By: Uma Smith
The Disgaea series has had a long run of success on both the PlayStation 3 and Vita, and it continues with its latest Vita title, Disgaea 4: A Promise Revisited. Not just a straight port from the home console version, it actually includes additional downloadable content that intends to hook players in with its cutesy anime antics. So brace yourselves as the number of Prinnies here are about to blow you away… dood!
Given that Disgaea 4 has ported the controls from the PS3 over to the Vita, executing the necessary commands as well as moving about in the game feels smooth and seamless. There is some implementation of the Vita’s touch screen and rear touchpad, although the latter offers very little reason not to use the classic control scheme instead. It may take some time to get used to at first, but the learning curve is not that steep.
On the PlayStation Vita, Disgaea 4: A Promise Revisited looks mighty impressive and colorful. With the anime art style approach, the visual appearance has a nice clean look with a great amount of detail in terms of both the characters and backgrounds.
On top of that, you get a nice soundtrack attached, which is both catchy and charming for the majority of the time. And courtesy of some effective audio effects, A Promise Revisited delivers a lot of “promise” in executing a hilarious and interesting auditory experience.
Jumping into the game as the main character, Valvatorez, you take notice of a group of Prinnies who, under the order of the President of the Netherworld, were taken away to be demolished. You are then motivated to set out with his team to put an end to this evil plot. As noted earlier, the Vita version is packed with additional DLC, which also includes another scenario called Nagi Clockwork Time Leap. This is where you have a new objective, which requires you to travel back in time for a few hundred years.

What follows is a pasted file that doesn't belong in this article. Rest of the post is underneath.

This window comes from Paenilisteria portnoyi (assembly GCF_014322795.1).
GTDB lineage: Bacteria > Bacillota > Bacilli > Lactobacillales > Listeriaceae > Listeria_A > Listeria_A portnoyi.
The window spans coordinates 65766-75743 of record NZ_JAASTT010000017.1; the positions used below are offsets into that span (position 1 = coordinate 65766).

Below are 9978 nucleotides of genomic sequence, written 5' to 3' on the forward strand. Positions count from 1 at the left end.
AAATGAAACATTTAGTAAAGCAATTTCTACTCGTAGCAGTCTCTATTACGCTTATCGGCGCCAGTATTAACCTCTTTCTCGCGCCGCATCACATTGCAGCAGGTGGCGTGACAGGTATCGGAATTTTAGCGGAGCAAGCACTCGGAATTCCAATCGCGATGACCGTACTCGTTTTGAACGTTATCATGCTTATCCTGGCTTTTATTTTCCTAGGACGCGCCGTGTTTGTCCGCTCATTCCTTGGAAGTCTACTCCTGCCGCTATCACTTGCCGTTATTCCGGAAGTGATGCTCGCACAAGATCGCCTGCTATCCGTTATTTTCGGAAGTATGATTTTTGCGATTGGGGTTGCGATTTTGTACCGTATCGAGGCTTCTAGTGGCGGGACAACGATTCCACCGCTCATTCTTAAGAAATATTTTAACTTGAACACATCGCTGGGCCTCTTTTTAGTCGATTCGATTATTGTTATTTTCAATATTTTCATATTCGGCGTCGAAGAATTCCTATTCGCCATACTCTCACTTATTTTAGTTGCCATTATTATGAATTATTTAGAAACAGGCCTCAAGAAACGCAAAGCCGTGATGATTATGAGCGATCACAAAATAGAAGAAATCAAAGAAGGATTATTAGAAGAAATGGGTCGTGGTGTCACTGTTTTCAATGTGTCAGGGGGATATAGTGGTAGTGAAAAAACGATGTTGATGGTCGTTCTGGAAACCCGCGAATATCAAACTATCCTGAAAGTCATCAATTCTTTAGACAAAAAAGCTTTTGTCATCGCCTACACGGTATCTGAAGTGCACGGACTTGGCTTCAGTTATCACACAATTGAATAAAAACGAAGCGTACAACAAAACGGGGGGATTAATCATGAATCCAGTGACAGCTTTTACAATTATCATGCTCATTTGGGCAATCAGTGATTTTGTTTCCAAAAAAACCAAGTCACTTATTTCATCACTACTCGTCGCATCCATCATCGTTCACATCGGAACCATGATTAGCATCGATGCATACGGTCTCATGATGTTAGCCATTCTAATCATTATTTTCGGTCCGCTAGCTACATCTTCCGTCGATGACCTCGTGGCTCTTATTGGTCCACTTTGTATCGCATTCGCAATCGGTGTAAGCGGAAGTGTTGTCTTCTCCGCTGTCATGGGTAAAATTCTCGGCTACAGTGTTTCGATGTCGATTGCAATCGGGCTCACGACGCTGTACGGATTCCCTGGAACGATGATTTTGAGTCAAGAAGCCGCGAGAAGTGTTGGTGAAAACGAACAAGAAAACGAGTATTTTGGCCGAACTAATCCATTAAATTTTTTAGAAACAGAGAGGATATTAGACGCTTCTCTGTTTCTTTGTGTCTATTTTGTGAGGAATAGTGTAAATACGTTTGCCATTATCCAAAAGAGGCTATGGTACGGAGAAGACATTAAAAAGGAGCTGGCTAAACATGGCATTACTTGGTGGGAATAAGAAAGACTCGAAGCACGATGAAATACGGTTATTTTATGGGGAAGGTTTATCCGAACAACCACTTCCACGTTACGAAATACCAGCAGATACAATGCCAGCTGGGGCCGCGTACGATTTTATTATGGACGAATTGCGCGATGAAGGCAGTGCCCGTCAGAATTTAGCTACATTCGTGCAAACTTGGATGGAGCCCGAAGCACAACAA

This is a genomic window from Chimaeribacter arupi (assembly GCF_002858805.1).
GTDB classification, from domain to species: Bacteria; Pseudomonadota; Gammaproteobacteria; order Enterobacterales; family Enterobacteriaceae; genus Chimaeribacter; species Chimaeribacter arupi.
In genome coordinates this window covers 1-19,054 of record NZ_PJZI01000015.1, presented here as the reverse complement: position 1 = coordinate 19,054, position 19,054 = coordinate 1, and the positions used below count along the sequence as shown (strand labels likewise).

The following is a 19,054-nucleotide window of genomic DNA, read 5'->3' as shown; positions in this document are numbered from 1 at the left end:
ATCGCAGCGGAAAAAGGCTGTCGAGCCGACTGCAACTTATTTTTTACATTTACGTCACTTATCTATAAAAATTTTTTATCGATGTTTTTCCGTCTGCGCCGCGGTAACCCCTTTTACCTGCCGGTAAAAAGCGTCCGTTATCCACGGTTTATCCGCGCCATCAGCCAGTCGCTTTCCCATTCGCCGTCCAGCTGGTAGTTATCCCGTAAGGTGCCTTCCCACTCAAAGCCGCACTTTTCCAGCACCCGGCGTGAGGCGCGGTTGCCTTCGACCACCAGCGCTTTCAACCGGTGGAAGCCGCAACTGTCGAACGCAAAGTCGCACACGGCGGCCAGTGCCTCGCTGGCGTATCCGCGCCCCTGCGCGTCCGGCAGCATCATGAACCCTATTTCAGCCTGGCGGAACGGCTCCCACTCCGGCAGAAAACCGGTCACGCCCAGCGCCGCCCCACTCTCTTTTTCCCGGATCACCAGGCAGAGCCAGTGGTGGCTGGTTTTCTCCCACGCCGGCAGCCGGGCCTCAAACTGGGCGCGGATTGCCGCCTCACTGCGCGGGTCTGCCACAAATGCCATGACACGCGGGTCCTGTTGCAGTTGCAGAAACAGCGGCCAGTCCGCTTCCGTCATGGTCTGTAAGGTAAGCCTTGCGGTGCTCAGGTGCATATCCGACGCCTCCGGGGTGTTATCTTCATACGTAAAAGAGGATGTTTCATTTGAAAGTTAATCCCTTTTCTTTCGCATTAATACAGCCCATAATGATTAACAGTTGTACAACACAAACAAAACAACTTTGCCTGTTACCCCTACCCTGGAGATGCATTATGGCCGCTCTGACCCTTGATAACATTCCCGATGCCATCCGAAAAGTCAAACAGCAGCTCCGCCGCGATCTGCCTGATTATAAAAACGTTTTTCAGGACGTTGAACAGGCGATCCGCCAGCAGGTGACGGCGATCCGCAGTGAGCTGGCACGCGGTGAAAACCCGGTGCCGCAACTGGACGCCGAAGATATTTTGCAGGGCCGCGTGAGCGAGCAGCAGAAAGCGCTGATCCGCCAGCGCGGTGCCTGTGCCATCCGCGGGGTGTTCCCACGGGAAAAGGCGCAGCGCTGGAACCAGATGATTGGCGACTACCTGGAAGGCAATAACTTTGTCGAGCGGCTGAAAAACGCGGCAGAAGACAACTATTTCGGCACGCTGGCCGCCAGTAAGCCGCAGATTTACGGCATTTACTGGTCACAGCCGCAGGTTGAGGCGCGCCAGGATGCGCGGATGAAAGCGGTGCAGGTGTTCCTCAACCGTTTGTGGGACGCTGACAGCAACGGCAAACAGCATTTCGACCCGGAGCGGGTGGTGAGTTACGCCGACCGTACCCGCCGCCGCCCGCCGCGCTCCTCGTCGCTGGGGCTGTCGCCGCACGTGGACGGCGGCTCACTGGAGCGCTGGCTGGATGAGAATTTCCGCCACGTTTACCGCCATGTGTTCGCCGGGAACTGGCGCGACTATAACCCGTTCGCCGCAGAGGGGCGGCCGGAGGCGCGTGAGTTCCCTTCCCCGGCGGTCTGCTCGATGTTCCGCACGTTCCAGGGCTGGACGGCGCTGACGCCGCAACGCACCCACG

Typical of the Disgaea series, the story and dialogue can get pretty corny at times. Still, it’s not exactly dull with a cast of characters to add to your team. The battle system is where its solid gameplay comes from as it can be very deep and engaging to begin with. Developing the right strategy is key to victory considering how you’ll be exchanging attacks against your opponents in a turn-based matter. This is especially apparent when taking into account who is surrounding your character as this affects the impact of their attacks.
You will also need to have the necessary Evility equipped as this will ultimately allow you to grant special attacks on your enemies. This can be acquired via the shop, where you would purchase with the number of mana you acquire. But here, you also are afforded the opportunity to buy class abilities and weaponry skills. The degree of customization is pushed even further with the option to change the appearance of your weapons and character. It’s nothing more than aesthetics in this case, but it’s still nice to have.
The inclusion of the cheat shop in Disgaea 4 may be a double-edged sword. Here, you can set a number of aspects of the game, including the difficulty, enemy levels and how much you can acquire after battles. While this gives players the autonomy to adjust the game to their wishes, it can potentially diminish the game’s longevity depending on how much cheating they wish to implement.
Despite that, A Promise Revisited does take more than 35 hours to complete with the maximum level set to 99,999 for your characters. So there is still a huge amount of opportunity for players to keep “revisiting” this strategy-based experience.
Disgaea 4: A Promise Revisited is a “promising” title that offers plenty of content that proves attractive and engaging. The humor may be leaning on the corny side at times, but the game still remains to be a strong choice for players to consider for their PlayStation Vita.